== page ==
Dana Scully was not standard television beautiful, but a diminutive pre-Raphaelite, pale of skin and red of hair, who could give equal amounts of soul to lines like “Nothing happens in contradiction to nature, just in contradiction to what we know of it” and “Well, seeing as how it’s Friday, I was thinking I could get some work done on that monograph I’m writing for the penology review: ‘Diminished Acetylcholine Production in Recidivist Offenders.’” A woman who, when asked by her pestering partner to examine a cadaver’s head just one more time for a set of horns, can snap on her gloves and mutter “Whatever” like she really means it.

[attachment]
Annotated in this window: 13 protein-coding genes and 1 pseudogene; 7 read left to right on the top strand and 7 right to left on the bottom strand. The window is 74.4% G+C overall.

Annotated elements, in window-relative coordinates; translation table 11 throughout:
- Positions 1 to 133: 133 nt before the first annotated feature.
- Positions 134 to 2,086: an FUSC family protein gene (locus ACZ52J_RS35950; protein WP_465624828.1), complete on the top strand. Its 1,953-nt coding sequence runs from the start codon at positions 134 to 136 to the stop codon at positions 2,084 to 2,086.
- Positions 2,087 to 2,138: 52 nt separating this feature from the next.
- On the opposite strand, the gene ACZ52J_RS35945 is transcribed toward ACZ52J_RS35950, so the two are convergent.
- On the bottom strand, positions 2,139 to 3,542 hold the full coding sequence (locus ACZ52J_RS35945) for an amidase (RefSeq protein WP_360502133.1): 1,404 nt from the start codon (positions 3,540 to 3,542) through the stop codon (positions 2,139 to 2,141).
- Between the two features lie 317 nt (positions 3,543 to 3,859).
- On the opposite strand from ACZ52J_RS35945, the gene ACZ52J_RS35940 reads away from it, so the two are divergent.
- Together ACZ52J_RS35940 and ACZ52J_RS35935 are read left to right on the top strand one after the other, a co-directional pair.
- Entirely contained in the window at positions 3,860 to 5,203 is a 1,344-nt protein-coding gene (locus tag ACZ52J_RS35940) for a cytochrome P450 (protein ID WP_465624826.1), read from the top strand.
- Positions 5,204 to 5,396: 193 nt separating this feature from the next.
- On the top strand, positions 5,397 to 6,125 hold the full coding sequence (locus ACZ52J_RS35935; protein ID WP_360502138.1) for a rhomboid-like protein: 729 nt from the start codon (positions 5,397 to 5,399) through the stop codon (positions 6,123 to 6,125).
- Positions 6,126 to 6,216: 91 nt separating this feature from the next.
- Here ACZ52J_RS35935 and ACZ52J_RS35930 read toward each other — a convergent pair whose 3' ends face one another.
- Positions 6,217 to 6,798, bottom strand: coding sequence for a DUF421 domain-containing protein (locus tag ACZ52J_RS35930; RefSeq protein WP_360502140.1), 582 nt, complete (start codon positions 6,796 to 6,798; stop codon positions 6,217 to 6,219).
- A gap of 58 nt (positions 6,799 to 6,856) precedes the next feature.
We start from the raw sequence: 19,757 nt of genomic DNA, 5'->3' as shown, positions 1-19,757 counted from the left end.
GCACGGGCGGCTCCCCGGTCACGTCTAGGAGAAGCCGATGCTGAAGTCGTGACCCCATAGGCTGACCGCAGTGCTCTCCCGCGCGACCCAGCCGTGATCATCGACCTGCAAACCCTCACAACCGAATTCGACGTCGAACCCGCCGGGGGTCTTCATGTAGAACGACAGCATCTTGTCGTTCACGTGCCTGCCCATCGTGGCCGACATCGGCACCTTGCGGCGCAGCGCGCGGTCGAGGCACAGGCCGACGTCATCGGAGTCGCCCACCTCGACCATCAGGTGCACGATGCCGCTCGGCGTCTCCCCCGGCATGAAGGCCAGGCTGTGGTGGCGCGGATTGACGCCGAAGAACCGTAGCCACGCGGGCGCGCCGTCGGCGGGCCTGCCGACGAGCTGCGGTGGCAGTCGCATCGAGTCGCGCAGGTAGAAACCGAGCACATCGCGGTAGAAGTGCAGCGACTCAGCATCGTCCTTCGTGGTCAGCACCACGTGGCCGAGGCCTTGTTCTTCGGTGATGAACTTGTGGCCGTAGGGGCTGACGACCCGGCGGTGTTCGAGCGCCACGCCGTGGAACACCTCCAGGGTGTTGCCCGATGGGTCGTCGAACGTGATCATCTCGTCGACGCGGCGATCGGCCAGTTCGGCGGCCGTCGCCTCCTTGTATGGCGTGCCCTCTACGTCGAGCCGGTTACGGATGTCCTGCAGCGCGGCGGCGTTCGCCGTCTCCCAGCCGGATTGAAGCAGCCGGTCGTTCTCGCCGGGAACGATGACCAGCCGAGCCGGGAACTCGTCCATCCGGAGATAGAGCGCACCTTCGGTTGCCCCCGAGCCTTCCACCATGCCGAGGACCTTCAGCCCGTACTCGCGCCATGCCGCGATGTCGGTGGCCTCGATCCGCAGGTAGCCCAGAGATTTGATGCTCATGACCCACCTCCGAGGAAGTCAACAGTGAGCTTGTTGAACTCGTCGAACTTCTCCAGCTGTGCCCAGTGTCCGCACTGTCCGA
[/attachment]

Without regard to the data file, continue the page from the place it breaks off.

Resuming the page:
And, about TV romance — or at least spooky chemistry:
The pairing, based mostly on the dynamic between actors Anderson and Duchovny, crackled, and the show had at its core a professional relationship that was not just sexually, but romantically, electric. Of course, back then, when we all walked a mile to school and programs started the season in September and finished them in May, slow-burn television relationships burned really slowly, especially in comparison with today’s short-attention-span theater, when an unrequited prime-time couple can maybe make it to sweeps before kicking off their panties. Not only did the sparks between Mulder and Scully fly fast and far, but the drawing out of their relationship allowed their audience to fall for them too, despite the irritating imperfections of both character and plot.
See you at the movies!